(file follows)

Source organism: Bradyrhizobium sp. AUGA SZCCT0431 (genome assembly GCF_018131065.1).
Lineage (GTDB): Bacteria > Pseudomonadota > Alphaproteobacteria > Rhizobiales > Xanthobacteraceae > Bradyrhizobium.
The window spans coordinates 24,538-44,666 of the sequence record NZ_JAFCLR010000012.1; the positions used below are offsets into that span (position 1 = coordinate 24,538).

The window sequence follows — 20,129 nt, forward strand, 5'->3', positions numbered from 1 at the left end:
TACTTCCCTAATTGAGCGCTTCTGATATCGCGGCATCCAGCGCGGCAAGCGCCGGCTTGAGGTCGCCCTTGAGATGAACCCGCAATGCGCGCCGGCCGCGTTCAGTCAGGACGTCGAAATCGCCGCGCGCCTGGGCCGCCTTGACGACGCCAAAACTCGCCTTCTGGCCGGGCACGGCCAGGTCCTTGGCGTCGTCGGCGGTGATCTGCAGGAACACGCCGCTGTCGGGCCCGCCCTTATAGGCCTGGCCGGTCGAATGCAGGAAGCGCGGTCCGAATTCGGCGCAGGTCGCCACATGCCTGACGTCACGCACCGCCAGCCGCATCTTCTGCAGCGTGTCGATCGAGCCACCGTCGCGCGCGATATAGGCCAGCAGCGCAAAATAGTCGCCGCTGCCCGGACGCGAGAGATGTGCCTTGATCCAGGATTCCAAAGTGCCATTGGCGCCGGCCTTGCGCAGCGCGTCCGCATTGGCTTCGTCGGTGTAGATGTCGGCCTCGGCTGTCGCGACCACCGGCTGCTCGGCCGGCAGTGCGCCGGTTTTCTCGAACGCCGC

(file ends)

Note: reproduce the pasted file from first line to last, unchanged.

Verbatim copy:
Source organism: Bradyrhizobium sp. AUGA SZCCT0431 (genome assembly GCF_018131065.1).
Lineage (GTDB): Bacteria > Pseudomonadota > Alphaproteobacteria > Rhizobiales > Xanthobacteraceae > Bradyrhizobium.
The window spans coordinates 24,538-44,666 of the sequence record NZ_JAFCLR010000012.1; the positions used below are offsets into that span (position 1 = coordinate 24,538).

The window sequence follows — 20,129 nt, forward strand, 5'->3', positions numbered from 1 at the left end:
TACTTCCCTAATTGAGCGCTTCTGATATCGCGGCATCCAGCGCGGCAAGCGCCGGCTTGAGGTCGCCCTTGAGATGAACCCGCAATGCGCGCCGGCCGCGTTCAGTCAGGACGTCGAAATCGCCGCGCGCCTGGGCCGCCTTGACGACGCCAAAACTCGCCTTCTGGCCGGGCACGGCCAGGTCCTTGGCGTCGTCGGCGGTGATCTGCAGGAACACGCCGCTGTCGGGCCCGCCCTTATAGGCCTGGCCGGTCGAATGCAGGAAGCGCGGTCCGAATTCGGCGCAGGTCGCCACATGCCTGACGTCACGCACCGCCAGCCGCATCTTCTGCAGCGTGTCGATCGAGCCACCGTCGCGCGCGATATAGGCCAGCAGCGCAAAATAGTCGCCGCTGCCCGGACGCGAGAGATGTGCCTTGATCCAGGATTCCAAAGTGCCATTGGCGCCGGCCTTGCGCAGCGCGTCCGCATTGGCTTCGTCGGTGTAGATGTCGGCCTCGGCTGTCGCGACCACCGGCTGCTCGGCCGGCAGTGCGCCGGTTTTCTCGAACGCCGC